Paula Pivel, at Alto de la Ballena, the winery she and her husband started in 2000 near Punta del Este.
Without the financial resources or marketing expertise of its bigger winemaking neighbors, Argentina and Chile, Uruguay lags far behind in recognition. But thanks to a group of ambitious boutique wineries, it is slowly winning over critics and connoisseurs.
I was favorably impressed by what they are doing, said Evan Goldstein, a San Francisco master sommelier who recently visited Uruguay. Its an industry that candidly wants to get outside, and whats intrinsically exciting is that its all family-owned, which is a rarity in this business.
Uruguays temperate climate is suited for wine growing, with warm summers, cool winters and ocean
breezes that flow freely through low hills and plains. The conditions are similar to those of Frances Bordeaux region.
For most of the 20th century, the country produced mainly unsophisticated table reds for local consumption. After a nationwide replanting of imported clone vines, which began in the late 70s, the industry was finally able to focus on quality. In recent years, about 20 wineries began courting international markets with inventive blends and a signature red called tannat.
Tannat grapes, originally from the southwest of France, were first planted in Uruguay in 1870 by a Basque immigrant. The vines flourished, yielding a suppler taste than their highly astringent (because of high tannin levels) European counterparts.
Having a flagship varietal can be an asset a case in point is malbec in Argentina and local growers are hoping to use this grape as their passport to distinction. During my visit in January, winemakers talked about developing tannats that adapt better to global palates (drinkers abroad may find the wine too rustic or earthy), about crafting unique blends, and about diversifying their portfolios with popular grapes.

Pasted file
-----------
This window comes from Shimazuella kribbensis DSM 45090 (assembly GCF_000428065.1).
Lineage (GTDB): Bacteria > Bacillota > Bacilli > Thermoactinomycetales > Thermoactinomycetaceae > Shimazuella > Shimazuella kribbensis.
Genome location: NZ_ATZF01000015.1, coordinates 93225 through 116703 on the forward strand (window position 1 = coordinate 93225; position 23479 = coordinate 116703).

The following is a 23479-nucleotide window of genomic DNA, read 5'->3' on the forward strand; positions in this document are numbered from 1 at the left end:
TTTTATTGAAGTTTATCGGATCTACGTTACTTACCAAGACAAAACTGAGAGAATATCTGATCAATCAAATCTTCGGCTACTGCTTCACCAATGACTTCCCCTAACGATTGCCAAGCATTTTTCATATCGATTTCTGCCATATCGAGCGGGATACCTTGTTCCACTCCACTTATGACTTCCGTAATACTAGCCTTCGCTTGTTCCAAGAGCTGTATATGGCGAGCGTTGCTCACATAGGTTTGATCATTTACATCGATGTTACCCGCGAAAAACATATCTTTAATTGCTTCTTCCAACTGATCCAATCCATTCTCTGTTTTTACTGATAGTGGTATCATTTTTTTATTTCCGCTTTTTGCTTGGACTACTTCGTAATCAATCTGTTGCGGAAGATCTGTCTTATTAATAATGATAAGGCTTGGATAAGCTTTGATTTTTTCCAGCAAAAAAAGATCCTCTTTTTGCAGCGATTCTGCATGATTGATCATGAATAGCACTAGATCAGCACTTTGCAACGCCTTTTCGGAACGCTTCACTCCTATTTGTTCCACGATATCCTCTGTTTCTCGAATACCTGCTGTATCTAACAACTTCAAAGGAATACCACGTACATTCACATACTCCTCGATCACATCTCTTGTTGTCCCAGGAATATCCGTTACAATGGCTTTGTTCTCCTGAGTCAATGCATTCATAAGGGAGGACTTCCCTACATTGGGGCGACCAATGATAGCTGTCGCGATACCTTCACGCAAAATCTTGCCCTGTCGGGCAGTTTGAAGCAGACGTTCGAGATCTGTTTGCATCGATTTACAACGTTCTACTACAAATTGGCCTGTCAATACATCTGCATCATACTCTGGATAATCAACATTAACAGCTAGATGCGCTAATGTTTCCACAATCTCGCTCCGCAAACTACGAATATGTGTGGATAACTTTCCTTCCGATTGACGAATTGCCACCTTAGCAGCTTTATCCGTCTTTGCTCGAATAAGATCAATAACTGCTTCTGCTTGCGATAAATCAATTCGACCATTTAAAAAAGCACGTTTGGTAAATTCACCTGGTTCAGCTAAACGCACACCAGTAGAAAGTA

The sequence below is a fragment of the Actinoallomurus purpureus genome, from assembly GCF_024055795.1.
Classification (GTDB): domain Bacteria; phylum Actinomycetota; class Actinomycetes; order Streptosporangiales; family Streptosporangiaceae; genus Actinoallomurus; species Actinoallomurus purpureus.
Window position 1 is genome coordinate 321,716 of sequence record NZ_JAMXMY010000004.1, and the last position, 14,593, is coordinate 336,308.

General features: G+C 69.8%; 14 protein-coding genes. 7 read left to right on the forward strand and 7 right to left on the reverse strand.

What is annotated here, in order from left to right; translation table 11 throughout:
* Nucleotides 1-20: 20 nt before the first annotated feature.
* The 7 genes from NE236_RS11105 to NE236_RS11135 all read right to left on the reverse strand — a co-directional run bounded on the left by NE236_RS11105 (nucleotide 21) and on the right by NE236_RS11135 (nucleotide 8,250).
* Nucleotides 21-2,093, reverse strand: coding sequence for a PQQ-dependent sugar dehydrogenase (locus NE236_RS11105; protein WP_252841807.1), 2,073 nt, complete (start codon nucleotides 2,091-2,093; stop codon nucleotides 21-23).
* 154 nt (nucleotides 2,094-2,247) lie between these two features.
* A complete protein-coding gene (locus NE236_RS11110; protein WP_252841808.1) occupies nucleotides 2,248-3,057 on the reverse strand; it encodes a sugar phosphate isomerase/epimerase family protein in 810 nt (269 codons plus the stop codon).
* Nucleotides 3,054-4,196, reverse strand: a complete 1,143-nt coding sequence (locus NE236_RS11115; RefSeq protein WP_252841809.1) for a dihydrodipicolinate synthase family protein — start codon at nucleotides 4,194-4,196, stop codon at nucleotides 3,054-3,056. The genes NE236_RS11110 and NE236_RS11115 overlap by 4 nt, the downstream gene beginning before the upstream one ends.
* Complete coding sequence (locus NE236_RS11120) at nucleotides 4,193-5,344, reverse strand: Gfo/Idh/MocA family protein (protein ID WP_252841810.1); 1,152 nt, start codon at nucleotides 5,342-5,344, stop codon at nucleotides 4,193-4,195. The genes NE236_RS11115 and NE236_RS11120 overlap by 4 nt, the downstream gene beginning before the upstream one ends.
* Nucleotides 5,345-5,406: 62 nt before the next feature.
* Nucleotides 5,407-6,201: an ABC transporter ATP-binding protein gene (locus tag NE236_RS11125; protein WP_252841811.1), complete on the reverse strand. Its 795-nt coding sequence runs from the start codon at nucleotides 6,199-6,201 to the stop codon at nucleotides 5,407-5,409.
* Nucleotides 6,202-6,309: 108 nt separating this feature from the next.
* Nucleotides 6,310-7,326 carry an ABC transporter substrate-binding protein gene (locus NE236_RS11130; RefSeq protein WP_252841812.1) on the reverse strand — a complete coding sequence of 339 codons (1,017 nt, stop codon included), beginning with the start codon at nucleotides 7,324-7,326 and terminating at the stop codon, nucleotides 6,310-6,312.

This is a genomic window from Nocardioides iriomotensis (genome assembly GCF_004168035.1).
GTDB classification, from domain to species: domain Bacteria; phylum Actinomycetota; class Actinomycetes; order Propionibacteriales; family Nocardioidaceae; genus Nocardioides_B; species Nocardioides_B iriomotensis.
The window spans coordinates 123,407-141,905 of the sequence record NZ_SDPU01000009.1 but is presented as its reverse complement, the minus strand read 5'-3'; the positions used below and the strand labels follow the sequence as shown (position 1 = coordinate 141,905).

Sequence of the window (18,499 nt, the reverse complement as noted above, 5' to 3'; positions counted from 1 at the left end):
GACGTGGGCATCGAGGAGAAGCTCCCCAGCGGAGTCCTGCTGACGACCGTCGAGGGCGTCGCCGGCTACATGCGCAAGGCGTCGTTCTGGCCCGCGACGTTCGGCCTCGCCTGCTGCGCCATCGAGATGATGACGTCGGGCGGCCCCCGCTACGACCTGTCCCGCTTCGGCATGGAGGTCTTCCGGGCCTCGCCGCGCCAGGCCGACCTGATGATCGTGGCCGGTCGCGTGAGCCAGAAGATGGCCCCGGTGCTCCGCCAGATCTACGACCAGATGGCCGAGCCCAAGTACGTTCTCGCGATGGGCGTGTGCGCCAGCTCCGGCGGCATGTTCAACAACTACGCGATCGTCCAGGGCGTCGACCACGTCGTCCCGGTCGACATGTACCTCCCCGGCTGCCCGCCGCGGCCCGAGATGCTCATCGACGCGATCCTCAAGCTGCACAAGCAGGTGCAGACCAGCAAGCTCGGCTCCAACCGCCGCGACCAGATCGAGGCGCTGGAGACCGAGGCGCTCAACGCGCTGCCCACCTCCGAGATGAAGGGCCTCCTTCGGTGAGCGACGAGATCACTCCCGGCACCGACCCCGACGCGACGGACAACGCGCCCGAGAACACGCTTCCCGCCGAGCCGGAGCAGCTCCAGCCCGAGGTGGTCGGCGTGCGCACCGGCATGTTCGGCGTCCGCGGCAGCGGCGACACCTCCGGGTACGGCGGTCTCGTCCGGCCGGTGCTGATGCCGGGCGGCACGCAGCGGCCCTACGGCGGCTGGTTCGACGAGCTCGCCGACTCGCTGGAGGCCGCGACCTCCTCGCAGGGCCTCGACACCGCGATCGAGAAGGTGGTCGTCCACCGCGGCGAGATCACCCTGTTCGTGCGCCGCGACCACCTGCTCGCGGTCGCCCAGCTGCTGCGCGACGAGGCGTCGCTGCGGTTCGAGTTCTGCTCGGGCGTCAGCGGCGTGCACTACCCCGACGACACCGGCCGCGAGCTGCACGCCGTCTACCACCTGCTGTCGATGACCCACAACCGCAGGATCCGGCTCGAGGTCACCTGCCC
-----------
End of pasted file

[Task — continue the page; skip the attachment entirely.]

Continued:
This is the strategy at Pizzorno (www.pizzornowines.com)
When Carlos, grandson of the winery founder Don Próspero José Pizzorno, took over the business in 1983, quality and marketability became paramount. He planted new clones of sauvignon blanc, chardonnay, pinot noir, petit verdot, tannat and other varieties, enlisting the help of a New Zealand-born consultant. Today, 60 percent of his wine is sold abroad.
Pizzornos tasting room is notably austere, but the wines are encouragingly approachable. We tried a fruity 2008 sauvignon blanc, a peppery 2007 pinot noir with berry aromas, and a brut nature sparkling wine that, to a Champagne lover with no formal training, tasted superbly crisp and refreshing. I took home a bottle for a mere $10.
Viñedo de los Vientos (www.vinedodelosvientos.com)
is another small winery with big ideas. The owner, Pablo Fallabrino, inherited the property in 1995, when he was just 21. He has surfer looks and a hang-loose attitude, and is considered somewhat of an iconoclast. I like to combine techniques, to do weird things, he said. One of Mr. Fallabrinos concoctions is a ripasso de tannat, made using a traditional Italian method by which grapes are left to dry for one month under the sun, and the resulting raisins are used to referment a young wine. After 18 months in French oak, the outcome is a hearty, dry red with liqueur aromas.